Compliance with ethical standards

Conflict of interest

The authors have no conflicts of interest to declare.

Supplementary material

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Copyright information

© Springer-Verlag GmbH Germany, part of Springer Nature 2018

Authors and Affiliations

  • Tamsen J. Rochat
    • 1
    • 2
    • 3
    • 4
  • Brian Houle
    • 5
    • 6
    • 7
  • Alan Stein
    • 4
    • 5
  • Rebecca M. Pearson
    • 8
    • 11
  • Ruth M. Bland
    • 1
    • 9
    • 10
  1. 1.Africa Health Research InstituteDurbanSouth Africa
  2. 2.Human and Social Development Research ProgrammeHuman Sciences Research CouncilPretoriaSouth Africa
  3. 3.MRC/Developmental Pathways to Health Research Unit, School of Clinical MedicineUniversity of WitwatersrandJohannesburgSouth Africa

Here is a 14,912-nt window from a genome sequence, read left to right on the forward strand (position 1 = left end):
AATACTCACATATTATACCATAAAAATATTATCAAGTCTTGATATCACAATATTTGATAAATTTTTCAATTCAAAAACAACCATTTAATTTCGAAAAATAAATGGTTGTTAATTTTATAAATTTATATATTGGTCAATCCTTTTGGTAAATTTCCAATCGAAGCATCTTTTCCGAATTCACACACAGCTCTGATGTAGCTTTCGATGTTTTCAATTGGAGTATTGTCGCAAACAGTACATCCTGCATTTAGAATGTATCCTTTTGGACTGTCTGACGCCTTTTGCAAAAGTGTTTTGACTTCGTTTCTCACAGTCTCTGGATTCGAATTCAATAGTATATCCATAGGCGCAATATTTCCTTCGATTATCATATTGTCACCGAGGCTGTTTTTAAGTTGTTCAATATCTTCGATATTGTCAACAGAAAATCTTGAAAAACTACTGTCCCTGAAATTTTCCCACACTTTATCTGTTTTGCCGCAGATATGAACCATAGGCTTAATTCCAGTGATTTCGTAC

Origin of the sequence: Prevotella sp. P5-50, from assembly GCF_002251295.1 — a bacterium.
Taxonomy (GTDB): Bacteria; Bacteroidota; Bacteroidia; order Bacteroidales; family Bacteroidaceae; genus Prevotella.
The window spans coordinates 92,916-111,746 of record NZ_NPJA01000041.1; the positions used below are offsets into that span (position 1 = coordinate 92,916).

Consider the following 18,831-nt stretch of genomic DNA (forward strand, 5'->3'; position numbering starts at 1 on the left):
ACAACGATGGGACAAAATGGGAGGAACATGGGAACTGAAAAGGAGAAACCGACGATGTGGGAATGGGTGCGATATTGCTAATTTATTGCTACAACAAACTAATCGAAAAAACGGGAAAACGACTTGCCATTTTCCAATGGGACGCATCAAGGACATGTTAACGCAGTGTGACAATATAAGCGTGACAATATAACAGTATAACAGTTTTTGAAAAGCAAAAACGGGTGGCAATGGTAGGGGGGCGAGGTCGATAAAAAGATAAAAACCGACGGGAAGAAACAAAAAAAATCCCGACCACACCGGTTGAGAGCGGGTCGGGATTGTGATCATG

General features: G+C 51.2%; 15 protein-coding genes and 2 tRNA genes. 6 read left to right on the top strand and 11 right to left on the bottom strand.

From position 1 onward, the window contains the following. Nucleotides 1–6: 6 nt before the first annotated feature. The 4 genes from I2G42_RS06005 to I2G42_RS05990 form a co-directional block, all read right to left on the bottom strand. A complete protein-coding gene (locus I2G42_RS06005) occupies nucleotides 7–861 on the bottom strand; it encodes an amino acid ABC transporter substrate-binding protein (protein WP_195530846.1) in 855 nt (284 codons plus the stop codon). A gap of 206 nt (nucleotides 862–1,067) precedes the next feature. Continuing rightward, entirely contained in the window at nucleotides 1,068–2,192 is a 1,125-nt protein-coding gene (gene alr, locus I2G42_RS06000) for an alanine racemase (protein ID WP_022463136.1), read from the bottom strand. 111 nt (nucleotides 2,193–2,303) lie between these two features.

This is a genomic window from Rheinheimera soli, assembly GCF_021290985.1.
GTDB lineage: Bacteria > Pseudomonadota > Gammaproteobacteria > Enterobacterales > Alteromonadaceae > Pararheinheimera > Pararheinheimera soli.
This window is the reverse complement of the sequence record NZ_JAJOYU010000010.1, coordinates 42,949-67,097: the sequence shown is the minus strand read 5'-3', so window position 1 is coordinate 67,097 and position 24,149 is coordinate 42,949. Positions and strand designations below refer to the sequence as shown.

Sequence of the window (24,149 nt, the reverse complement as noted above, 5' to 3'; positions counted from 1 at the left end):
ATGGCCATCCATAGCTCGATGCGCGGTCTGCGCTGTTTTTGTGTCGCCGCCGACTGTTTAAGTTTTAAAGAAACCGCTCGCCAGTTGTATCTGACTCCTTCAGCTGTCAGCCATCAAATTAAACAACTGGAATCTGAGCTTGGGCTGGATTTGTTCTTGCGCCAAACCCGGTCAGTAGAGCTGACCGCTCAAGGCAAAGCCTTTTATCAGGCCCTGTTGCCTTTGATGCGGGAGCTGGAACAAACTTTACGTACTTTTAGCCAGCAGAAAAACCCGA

4. 4.Department of PsychiatryUniversity of OxfordOxfordUK
  5. 5.MRC/Wits Rural Public Health and Health Transitions Research Unit (Agincourt), School of Public Health, Faculty of Health SciencesUniversity of the WitwatersrandJohannesburgSouth Africa
  6. 6.School of DemographyThe Australian National UniversityCanberraAustralia
  7. 7.CU Population Center, Institute of Behavioral ScienceUniversity of Colorado at BoulderBoulderUSA
  8. 8.Centre for Academic Mental Health, Population Health Sciences, Bristol Medical SchoolBristol UniversityBristolUK
  9. 9.School of Public Health, Faculty of Health SciencesUniversity of WitwatersrandJohannesburgSouth Africa
  10. 10.Royal Hospital for Sick Children and Institute of Health and WellbeingUniversity of GlasgowGlasgowUK
  11. 11.NIHR Bristol Biomedical Research CentreBristolUK